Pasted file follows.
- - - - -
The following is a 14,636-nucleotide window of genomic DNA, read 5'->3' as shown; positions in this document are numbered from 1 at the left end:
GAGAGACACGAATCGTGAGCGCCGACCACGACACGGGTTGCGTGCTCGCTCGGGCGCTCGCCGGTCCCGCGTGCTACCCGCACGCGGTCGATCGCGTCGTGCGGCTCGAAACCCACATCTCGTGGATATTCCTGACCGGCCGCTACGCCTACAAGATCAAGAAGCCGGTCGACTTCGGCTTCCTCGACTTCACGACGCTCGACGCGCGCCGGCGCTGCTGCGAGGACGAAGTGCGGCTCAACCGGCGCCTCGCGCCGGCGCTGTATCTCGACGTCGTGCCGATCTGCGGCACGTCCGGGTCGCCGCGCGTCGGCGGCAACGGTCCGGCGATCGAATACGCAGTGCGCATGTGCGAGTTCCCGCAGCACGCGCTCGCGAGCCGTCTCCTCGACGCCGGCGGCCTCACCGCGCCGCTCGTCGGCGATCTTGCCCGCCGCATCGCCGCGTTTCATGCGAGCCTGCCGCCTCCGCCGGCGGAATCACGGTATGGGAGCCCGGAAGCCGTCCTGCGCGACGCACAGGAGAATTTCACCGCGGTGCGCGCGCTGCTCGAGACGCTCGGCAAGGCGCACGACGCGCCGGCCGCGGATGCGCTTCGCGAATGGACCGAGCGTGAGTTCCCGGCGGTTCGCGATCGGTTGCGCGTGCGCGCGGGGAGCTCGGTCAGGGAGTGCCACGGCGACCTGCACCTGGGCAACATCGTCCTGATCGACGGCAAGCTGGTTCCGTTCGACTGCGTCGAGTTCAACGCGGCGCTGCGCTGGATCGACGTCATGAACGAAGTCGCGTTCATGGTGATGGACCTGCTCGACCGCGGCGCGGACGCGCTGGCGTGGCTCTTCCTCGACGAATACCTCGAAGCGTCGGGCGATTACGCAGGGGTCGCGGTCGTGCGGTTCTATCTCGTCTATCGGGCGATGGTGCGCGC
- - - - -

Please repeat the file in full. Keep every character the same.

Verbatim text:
The following is a 14,636-nucleotide window of genomic DNA, read 5'->3' as shown; positions in this document are numbered from 1 at the left end:
GAGAGACACGAATCGTGAGCGCCGACCACGACACGGGTTGCGTGCTCGCTCGGGCGCTCGCCGGTCCCGCGTGCTACCCGCACGCGGTCGATCGCGTCGTGCGGCTCGAAACCCACATCTCGTGGATATTCCTGACCGGCCGCTACGCCTACAAGATCAAGAAGCCGGTCGACTTCGGCTTCCTCGACTTCACGACGCTCGACGCGCGCCGGCGCTGCTGCGAGGACGAAGTGCGGCTCAACCGGCGCCTCGCGCCGGCGCTGTATCTCGACGTCGTGCCGATCTGCGGCACGTCCGGGTCGCCGCGCGTCGGCGGCAACGGTCCGGCGATCGAATACGCAGTGCGCATGTGCGAGTTCCCGCAGCACGCGCTCGCGAGCCGTCTCCTCGACGCCGGCGGCCTCACCGCGCCGCTCGTCGGCGATCTTGCCCGCCGCATCGCCGCGTTTCATGCGAGCCTGCCGCCTCCGCCGGCGGAATCACGGTATGGGAGCCCGGAAGCCGTCCTGCGCGACGCACAGGAGAATTTCACCGCGGTGCGCGCGCTGCTCGAGACGCTCGGCAAGGCGCACGACGCGCCGGCCGCGGATGCGCTTCGCGAATGGACCGAGCGTGAGTTCCCGGCGGTTCGCGATCGGTTGCGCGTGCGCGCGGGGAGCTCGGTCAGGGAGTGCCACGGCGACCTGCACCTGGGCAACATCGTCCTGATCGACGGCAAGCTGGTTCCGTTCGACTGCGTCGAGTTCAACGCGGCGCTGCGCTGGATCGACGTCATGAACGAAGTCGCGTTCATGGTGATGGACCTGCTCGACCGCGGCGCGGACGCGCTGGCGTGGCTCTTCCTCGACGAATACCTCGAAGCGTCGGGCGATTACGCAGGGGTCGCGGTCGTGCGGTTCTATCTCGTCTATCGGGCGATGGTGCGCGC